CD juggling act
In general, Print Shop 12.0 is supereasy to use. However, you may have a tough time digging up the clip art you need on its six CDs and finding enough drive space for this monster program. Even if you stick with the minimum installation option, you must surrender 670MB of drive space. And if you go for broke and give Print Shop more than a gigabyte, you still have to keep its extra clip art CDs handy and swap them as you access the art. If your PC sports a DVD drive, get the DVD edition for the same price, and you won't have to swap discs since one DVD holds the whole shebang.
What's with all the CDs? Altogether, they contain a gargantuan collection of clip art and images (more than 134,000) and layout templates (more than 11,000). If you have another 2.4GB free on your hard drive, though, you can load all of the clip art to the drive and swear off CD swapping.
Once you get over the CD-swapping hassle, Print Shop is pretty smooth sailing--not flashy but easy to use and functional. Menus hold scores of commands and simple toolbars at the top and side icons for functions such as launching the photo editor. Finally, Print Shop leaves a large open space in the center for your work.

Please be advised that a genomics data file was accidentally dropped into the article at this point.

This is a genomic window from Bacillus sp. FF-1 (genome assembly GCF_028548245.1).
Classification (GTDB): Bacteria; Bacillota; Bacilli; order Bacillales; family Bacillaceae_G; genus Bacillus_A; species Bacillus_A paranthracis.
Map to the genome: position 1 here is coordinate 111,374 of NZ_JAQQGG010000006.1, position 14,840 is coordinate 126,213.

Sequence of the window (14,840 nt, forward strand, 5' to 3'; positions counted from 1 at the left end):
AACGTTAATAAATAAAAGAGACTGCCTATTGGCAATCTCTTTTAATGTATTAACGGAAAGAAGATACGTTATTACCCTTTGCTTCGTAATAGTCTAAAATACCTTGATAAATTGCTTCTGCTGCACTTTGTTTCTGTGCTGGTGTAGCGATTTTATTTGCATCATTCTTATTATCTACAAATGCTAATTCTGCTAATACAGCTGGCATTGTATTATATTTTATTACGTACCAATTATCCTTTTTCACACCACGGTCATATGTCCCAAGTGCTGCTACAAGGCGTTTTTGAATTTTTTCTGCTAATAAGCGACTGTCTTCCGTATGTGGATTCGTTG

You'll have no problem tackling the preset projects, either. Just pick a template from one of many categories (including business cards, greeting cards, signs, and certificates), walk through a two- or three-step wizard, then replace existing place-holding text and art with your own--easy, especially since Print Shop 12.0 ships with 5,000 more templates than the previous version. Our primary interface complaint: each time you launch a project, another window opens, needlessly cluttering the screen. In the next version, Print Shop should try the slick everything-in-one-window approach of competitors such as Microsoft Publisher.
Jack-of-all-trades, master of none
Print Shop 12.0 does many tasks adequately but few superbly. People's exhibit No. 1: the integrated Photo Workshop. Although Print Shop has added plenty of new special effects for imaging editing, including warps and distortions, it's not up to the standards of, say, Picture It 2002. To crop an image tightly around its outline, for instance, you must draw lines, one at a time, to create the cropping area; there's no automated cropping tool. Ugh!
Print Shop also ships with Calendar Creator, a standalone application that churns out custom daily, weekly, monthly, or yearly calendars. You can launch Calendar Creator from within Print Shop, but that's as far as the integration goes. In fact, because Print Shop has its own calendar-making templates, it's hard to figure out when you should use Calendar Creator.